About these Awards

Left to Right: LRE Board Chair Dr. Skyler Arndt-Briggs; Bureau of Western Hemisphere Affairs Deputy Assistant Secretary Gonzalo Gallegos accepting the Lois Roth Award on behalf of Yolonda Kerney; LRE Founder Dr. Richard T. Arndt; Monica Alcalde with Gill Jacot-Guillarmod Award; Ms. A. Sarah Ilchman; Lorie Nierenberg with Ilchman-Richardson Award.

In memory of Lois’ work to promote cross‐cultural understanding and cooperation, the Roth Endowment partners with the Bureau of Educational and Cultural Affairs (ECA), part of the U.S. Department of State, to provide the only three annual departmental awards honoring excellence in the field of cultural diplomacy.

The Lois Roth Award recognizes a Foreign Service Officer with the U.S. State Department. The Ilchman‐Richardson Award recognizes an ECA employee who has made significant contributions in the domestic management of cultural diplomacy. The newly established Gill Jacot‐Guillarmod Award recognizes a national resident employed by the U.S. State Department at an Embassy or Consulate, who has made outstanding contributions to the most important objectives of the US and the host country in the field of cultural and/or educational diplomacy.

To read a State Magazine article about the 2014 awards, please click here and scroll to the “In the News” section, on page 4. For an article about the 2013 awards, please click here and scroll to page 3.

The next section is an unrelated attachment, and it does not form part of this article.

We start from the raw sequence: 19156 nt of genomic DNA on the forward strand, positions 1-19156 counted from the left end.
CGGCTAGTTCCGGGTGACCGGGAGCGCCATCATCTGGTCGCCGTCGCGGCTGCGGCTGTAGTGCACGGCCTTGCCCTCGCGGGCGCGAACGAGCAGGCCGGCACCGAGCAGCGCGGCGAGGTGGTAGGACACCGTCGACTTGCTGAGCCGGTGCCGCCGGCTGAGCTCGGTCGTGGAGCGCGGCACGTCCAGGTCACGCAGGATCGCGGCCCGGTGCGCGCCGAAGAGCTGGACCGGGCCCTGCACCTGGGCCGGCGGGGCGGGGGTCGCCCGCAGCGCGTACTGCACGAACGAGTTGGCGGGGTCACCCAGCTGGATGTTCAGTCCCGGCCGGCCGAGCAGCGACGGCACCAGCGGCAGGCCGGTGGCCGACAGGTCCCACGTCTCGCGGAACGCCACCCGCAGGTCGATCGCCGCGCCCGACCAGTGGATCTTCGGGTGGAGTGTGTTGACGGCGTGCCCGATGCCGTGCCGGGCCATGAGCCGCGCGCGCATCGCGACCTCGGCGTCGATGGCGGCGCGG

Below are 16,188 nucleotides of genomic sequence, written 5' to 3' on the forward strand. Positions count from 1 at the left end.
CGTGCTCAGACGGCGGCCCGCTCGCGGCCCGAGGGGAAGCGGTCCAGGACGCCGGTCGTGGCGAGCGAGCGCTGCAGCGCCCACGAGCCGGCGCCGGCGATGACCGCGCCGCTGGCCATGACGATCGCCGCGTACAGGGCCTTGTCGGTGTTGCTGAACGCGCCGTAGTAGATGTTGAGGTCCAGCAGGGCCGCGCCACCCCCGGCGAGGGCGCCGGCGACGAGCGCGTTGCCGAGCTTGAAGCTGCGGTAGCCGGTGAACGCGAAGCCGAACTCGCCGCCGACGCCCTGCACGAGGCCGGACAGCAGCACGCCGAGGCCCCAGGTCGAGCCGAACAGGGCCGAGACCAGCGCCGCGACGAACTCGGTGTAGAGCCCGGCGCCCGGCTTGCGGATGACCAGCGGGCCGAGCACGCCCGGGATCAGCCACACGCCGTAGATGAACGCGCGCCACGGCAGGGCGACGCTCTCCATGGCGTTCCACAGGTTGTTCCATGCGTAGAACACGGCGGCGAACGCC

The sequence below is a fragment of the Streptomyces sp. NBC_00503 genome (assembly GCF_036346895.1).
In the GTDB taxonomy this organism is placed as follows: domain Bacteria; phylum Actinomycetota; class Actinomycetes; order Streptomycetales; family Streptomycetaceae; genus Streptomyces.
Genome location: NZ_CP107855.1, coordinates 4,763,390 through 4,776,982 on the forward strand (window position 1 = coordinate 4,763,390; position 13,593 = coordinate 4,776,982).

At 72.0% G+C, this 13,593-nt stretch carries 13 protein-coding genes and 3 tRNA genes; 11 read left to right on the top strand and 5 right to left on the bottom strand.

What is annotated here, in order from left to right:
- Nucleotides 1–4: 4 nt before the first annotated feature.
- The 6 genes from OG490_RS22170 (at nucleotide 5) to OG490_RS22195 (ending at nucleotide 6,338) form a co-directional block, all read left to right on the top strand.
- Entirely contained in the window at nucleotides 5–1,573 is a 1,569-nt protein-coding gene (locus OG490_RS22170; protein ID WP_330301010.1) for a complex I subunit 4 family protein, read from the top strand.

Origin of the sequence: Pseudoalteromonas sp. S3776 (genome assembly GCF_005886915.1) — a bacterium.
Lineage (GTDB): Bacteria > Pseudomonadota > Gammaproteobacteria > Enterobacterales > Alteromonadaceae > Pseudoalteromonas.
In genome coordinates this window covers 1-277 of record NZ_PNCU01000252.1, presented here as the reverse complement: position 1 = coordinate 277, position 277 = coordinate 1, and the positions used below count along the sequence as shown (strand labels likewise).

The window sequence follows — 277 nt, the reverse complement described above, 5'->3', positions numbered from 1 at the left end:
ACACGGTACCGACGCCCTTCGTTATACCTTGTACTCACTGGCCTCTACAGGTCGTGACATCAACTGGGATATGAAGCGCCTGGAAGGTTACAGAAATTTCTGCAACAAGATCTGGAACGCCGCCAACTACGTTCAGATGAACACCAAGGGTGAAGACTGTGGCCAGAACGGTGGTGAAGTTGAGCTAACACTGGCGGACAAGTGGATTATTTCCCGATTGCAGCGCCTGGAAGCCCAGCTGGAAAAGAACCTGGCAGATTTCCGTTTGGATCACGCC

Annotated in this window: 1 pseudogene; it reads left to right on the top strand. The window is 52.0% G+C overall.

6-2012 ECA ceremony

Pictured here at the 2012 ECA Awards Ceremony (left-right): LRE Founder Richard T. Arndt, former LRE Board Chair Jill E. McGovern, 2012 Ilchman-Richardson Award winner Chris Miner, ECA Assistant Secretary Ann Stock, former LRE Board member and founder Harriet M. Fulbright, former LRE Executive Director Jim Bullock.

Recipients of these three prizes display a range of qualities:

  • Special skill in meeting the needs of representatives of the United States, by promoting collaboration between American and foreign institutions and facilitating high‐quality exchange opportunities with the civil sector
  • Ingenuity and imagination in creating projects, programs and products that bring foreign intellectuals, artists and professionals into deeper contact with their American counterparts
  • Patience, wisdom and generosity in helping new colleagues, both foreign and American, to develop their careers
  • Cross‐cultural sensitivity and understanding for all—regardless of age, race, religion, color, sex, national origin or disability—and the courage, intellectual integrity, and energy to bring alternate facts and opinions into open conversation
  • Deep understanding of the processes and values at work in American NGOs, intellectual communities and civil society, as well as of the relevance of these to the State Department’s work overseas
  • Familiarity with global affairs and foreign languages, to deepen substantive discussion between US and foreign intellectuals, scholars and professionals